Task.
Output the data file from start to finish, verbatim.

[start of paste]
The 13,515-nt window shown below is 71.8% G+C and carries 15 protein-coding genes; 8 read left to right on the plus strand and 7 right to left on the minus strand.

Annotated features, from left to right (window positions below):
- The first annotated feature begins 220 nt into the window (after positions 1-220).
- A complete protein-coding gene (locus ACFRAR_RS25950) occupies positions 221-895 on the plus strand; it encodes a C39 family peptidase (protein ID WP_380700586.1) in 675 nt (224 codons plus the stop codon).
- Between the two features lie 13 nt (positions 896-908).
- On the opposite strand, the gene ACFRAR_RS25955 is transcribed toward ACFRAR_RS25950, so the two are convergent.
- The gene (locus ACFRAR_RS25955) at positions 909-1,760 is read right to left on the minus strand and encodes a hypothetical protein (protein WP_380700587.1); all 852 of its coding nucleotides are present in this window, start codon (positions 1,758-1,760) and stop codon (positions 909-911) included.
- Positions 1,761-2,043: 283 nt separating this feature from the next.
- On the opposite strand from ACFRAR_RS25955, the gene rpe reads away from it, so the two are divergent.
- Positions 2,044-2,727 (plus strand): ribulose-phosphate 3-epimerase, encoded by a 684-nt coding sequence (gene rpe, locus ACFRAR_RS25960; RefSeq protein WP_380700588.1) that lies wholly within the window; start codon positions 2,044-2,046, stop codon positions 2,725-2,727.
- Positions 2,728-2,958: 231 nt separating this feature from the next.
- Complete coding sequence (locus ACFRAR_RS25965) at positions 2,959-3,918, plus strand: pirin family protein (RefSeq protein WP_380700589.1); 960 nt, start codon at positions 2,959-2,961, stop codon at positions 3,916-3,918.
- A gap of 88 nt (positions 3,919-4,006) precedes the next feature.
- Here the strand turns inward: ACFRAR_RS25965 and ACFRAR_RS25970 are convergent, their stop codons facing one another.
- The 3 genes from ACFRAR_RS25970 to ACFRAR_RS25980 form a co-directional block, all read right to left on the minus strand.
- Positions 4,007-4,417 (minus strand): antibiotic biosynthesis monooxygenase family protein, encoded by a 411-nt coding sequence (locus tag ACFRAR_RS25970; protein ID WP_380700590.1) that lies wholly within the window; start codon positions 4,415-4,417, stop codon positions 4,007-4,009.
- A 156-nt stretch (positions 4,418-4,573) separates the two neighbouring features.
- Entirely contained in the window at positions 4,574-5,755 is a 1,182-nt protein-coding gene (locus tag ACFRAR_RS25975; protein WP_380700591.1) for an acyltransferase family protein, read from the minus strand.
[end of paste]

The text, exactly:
The 13,515-nt window shown below is 71.8% G+C and carries 15 protein-coding genes; 8 read left to right on the plus strand and 7 right to left on the minus strand.

Annotated features, from left to right (window positions below):
- The first annotated feature begins 220 nt into the window (after positions 1-220).
- A complete protein-coding gene (locus ACFRAR_RS25950) occupies positions 221-895 on the plus strand; it encodes a C39 family peptidase (protein ID WP_380700586.1) in 675 nt (224 codons plus the stop codon).
- Between the two features lie 13 nt (positions 896-908).
- On the opposite strand, the gene ACFRAR_RS25955 is transcribed toward ACFRAR_RS25950, so the two are convergent.
- The gene (locus ACFRAR_RS25955) at positions 909-1,760 is read right to left on the minus strand and encodes a hypothetical protein (protein WP_380700587.1); all 852 of its coding nucleotides are present in this window, start codon (positions 1,758-1,760) and stop codon (positions 909-911) included.
- Positions 1,761-2,043: 283 nt separating this feature from the next.
- On the opposite strand from ACFRAR_RS25955, the gene rpe reads away from it, so the two are divergent.
- Positions 2,044-2,727 (plus strand): ribulose-phosphate 3-epimerase, encoded by a 684-nt coding sequence (gene rpe, locus ACFRAR_RS25960; RefSeq protein WP_380700588.1) that lies wholly within the window; start codon positions 2,044-2,046, stop codon positions 2,725-2,727.
- Positions 2,728-2,958: 231 nt separating this feature from the next.
- Complete coding sequence (locus ACFRAR_RS25965) at positions 2,959-3,918, plus strand: pirin family protein (RefSeq protein WP_380700589.1); 960 nt, start codon at positions 2,959-2,961, stop codon at positions 3,916-3,918.
- A gap of 88 nt (positions 3,919-4,006) precedes the next feature.
- Here the strand turns inward: ACFRAR_RS25965 and ACFRAR_RS25970 are convergent, their stop codons facing one another.
- The 3 genes from ACFRAR_RS25970 to ACFRAR_RS25980 form a co-directional block, all read right to left on the minus strand.
- Positions 4,007-4,417 (minus strand): antibiotic biosynthesis monooxygenase family protein, encoded by a 411-nt coding sequence (locus tag ACFRAR_RS25970; protein ID WP_380700590.1) that lies wholly within the window; start codon positions 4,415-4,417, stop codon positions 4,007-4,009.
- A 156-nt stretch (positions 4,418-4,573) separates the two neighbouring features.
- Entirely contained in the window at positions 4,574-5,755 is a 1,182-nt protein-coding gene (locus tag ACFRAR_RS25975; protein WP_380700591.1) for an acyltransferase family protein, read from the minus strand.